We interrupt our usual astro-event of the week to bring you a last minute shout-out a tad early; a fairly bright comet has recently been announced by the Central Bureau of Astronomical Telegrams (CBAT) in Cambridge, Massachusetts (really; does anyone actually send telegrams any more? Time to change the name, guys!) Dubbed Yi-SWAN after its co-discovers, Korean amateur Dae-am Yi who sighted the comet on March 26th and the European Space (ESA)’s SWAN, the Solar Wind Anisotropies satellite, Comet Yi Swan is expected to maintain around 8th magnitude for the next month or  so.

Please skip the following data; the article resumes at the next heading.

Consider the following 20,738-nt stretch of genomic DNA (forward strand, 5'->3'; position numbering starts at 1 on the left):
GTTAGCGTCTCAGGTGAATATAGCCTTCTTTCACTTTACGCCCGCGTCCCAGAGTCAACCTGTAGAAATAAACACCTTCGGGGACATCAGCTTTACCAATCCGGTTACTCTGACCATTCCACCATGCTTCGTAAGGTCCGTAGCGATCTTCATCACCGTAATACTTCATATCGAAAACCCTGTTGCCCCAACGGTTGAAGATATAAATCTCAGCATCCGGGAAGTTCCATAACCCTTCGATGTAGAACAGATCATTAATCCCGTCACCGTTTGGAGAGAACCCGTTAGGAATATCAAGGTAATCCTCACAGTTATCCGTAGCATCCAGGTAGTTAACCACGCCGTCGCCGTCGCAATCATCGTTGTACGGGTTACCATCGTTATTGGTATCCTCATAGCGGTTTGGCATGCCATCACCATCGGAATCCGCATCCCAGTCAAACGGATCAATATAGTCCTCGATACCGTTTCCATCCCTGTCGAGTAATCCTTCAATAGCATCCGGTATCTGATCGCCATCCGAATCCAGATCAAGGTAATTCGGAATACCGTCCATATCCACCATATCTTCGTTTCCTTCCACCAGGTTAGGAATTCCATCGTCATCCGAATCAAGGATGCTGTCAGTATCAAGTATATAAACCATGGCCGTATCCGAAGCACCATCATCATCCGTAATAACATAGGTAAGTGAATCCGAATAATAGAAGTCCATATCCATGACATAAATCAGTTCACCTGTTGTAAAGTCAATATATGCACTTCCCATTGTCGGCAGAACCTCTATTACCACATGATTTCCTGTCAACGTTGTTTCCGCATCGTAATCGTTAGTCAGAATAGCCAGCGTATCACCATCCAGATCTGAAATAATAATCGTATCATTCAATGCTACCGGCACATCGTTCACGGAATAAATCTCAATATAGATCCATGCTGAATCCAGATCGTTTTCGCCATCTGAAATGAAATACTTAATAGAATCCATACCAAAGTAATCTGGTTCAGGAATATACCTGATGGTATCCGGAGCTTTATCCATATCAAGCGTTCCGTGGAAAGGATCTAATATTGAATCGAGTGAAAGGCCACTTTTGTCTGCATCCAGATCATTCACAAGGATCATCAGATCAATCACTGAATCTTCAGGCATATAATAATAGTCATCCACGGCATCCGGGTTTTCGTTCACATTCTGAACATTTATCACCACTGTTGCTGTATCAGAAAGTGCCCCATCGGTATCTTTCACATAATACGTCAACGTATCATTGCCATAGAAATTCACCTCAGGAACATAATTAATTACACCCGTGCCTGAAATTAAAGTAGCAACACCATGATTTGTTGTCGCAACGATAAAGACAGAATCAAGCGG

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Astro-Event of the Week, August 5th-11th, 2008: The Perseid Meteors!

   August always meant one thing for me as a kid; the Perseid Meteor shower . Arguably one of the  best, or at least most dependable meteor showers of the year, this shower also has the advantage of occurring in the middle of the northern hemisphere summer, when conditions are conducive to laying out under the stars for long stretches of time. [Read more...]